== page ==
Topics in Middle Eastern and North African Economies

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Following the Arab spring, Arabs today are passing through a dangerous time of tough and difficult choices that bear far-reaching consequences. This paper argues that there was a significant economic element to the Arab Spring, which relies mainly on the Arab economies’ failure to achieve sustained inclusive growth. The purpose of the study is to understand whether the economic growth of the region has been unsatisfactory due to Arab economies lagging in terms of reforms, or because of the reform programs themselves. In this paper, the empirical model analyses the linkages between economic reforms, human capital, physical infrastructure, and governance and growth for a panel of 87 countries, including 20 from the Arab region over the period 1995 to 2014. The analysis finds that macroeconomic and external stability are primary variables for the reform development and the growth prospects of the developing countries. The efficiency of structural reforms depends on success in stabilising the economy. The most striking result from the baseline model is that the coefficient of governance is significant and positively determines growth in the whole sample, while it is harmful in Arab sample. Additionally, the result tends to show that the resource curse in the Arab region is largely an “institutional curse”, even though it has several macroeconomic manifestations. The conclusion of the study confirms that reform is simultaneously political, social and economic. Economic reform should not be seen in a vacuum, in isolation from the political and social choices that society makes.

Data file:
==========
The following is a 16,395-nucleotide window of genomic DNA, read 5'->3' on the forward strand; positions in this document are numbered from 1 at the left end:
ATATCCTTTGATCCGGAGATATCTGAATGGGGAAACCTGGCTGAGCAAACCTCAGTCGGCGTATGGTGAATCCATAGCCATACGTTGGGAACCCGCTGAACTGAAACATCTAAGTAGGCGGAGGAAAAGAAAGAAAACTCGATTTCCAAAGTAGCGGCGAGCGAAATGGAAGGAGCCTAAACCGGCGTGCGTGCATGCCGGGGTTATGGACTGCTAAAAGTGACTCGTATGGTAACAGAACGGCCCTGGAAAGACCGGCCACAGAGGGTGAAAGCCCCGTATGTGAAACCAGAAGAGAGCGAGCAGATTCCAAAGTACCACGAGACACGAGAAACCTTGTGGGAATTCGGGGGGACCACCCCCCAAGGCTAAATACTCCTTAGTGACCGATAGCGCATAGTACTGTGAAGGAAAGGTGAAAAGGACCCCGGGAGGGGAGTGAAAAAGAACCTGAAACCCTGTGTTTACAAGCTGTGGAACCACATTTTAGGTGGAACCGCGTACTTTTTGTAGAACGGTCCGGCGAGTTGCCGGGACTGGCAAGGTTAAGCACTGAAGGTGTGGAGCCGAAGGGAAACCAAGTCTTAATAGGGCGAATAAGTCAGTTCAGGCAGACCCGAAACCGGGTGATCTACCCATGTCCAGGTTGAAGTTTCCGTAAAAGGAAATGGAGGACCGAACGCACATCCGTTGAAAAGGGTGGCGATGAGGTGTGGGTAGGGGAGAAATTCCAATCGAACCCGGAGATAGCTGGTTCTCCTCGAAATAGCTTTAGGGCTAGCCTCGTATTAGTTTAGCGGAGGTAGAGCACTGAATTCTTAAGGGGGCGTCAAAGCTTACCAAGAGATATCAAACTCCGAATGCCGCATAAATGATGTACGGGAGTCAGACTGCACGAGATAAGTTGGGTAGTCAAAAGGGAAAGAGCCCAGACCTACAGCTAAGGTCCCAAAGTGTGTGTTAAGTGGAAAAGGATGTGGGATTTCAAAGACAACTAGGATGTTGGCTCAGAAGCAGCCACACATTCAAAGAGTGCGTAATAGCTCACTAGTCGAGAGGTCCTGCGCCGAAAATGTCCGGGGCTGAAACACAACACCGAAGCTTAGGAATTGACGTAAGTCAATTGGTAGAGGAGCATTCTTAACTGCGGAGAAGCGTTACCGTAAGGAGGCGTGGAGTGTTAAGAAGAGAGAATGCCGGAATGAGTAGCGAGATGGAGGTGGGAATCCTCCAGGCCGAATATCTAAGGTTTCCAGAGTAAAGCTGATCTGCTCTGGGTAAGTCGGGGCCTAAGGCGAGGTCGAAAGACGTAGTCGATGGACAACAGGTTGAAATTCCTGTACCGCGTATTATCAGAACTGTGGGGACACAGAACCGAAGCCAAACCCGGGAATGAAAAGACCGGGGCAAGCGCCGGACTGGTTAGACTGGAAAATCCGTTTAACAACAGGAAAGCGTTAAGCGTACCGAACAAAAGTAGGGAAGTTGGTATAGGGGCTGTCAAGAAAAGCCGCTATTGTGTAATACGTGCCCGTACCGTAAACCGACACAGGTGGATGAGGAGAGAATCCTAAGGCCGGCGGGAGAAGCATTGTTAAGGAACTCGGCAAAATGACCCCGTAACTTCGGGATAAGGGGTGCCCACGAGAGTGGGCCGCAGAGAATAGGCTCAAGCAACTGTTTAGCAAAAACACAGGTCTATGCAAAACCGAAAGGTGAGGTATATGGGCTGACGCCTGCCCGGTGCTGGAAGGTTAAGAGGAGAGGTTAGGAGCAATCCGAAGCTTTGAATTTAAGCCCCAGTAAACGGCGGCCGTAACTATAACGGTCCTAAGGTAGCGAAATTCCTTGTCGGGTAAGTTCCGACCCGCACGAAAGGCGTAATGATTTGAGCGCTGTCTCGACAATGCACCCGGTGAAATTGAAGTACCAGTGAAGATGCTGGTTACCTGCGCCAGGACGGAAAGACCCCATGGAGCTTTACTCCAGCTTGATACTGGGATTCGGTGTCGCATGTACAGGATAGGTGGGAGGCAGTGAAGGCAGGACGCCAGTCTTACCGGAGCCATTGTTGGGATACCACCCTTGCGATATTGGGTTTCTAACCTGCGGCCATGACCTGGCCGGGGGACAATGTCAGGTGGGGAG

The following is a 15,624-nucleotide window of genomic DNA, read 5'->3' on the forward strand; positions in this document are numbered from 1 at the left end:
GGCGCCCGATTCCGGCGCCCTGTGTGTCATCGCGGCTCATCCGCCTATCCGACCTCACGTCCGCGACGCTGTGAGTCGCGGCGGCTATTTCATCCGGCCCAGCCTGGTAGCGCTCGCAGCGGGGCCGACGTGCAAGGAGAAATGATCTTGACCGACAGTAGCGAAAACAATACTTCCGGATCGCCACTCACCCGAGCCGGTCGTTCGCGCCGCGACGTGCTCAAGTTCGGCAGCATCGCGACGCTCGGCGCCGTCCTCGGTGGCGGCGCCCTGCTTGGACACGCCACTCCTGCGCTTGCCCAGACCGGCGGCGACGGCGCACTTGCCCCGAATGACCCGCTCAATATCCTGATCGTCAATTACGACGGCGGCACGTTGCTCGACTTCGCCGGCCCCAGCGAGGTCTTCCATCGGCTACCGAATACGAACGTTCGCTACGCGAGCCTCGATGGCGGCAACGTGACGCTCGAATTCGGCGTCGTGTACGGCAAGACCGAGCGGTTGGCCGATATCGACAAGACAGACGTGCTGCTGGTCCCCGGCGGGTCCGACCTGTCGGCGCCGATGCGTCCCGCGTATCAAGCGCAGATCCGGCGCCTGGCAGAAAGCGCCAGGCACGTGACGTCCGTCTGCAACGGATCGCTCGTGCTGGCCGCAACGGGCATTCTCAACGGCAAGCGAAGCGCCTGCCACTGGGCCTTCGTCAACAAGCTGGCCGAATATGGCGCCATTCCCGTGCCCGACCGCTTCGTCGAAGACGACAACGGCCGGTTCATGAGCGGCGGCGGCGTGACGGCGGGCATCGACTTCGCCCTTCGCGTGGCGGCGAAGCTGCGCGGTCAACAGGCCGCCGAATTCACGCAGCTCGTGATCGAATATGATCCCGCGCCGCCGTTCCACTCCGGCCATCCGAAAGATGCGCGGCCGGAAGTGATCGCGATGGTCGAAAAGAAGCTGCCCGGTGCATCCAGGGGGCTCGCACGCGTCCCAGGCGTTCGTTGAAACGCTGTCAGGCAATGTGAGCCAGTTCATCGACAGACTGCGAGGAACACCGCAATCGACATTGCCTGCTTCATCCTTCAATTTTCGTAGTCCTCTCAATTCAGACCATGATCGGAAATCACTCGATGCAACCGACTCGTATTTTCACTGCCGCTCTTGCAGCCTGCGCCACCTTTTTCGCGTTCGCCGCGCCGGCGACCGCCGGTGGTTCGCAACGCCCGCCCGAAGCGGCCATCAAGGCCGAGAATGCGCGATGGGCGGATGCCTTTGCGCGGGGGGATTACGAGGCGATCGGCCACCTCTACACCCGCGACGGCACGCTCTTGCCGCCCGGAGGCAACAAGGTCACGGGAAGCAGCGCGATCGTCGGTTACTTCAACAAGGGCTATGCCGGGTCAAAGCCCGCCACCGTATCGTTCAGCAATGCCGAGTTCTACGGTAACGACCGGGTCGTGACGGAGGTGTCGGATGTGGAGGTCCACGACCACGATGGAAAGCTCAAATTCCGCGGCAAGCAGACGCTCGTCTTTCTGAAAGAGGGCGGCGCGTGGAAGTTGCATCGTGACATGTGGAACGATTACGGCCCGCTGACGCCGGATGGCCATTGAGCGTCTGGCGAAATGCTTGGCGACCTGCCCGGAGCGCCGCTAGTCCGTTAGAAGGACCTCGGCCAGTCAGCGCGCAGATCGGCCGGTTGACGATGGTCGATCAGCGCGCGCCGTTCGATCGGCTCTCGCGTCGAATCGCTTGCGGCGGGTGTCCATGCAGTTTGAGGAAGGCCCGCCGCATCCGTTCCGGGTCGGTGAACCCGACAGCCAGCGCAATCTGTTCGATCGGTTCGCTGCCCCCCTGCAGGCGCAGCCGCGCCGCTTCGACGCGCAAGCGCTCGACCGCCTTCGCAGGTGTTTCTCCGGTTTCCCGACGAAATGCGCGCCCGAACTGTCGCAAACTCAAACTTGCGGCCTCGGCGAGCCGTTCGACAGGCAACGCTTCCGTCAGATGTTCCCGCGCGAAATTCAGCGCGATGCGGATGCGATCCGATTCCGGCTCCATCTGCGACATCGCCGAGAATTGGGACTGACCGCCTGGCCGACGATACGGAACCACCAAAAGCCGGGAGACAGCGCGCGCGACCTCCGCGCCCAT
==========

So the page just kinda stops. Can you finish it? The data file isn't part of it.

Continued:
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Topics in Middle Eastern and North African Economies




Middle East Economic Association and Loyola University Chicago






Presentation of the articles in the Topics in Middle Eastern and North African Economies was made possible by a limited license granted to Loyola University Chicago and Middle East Economics Association from the authors who have retained all copyrights in the articles.

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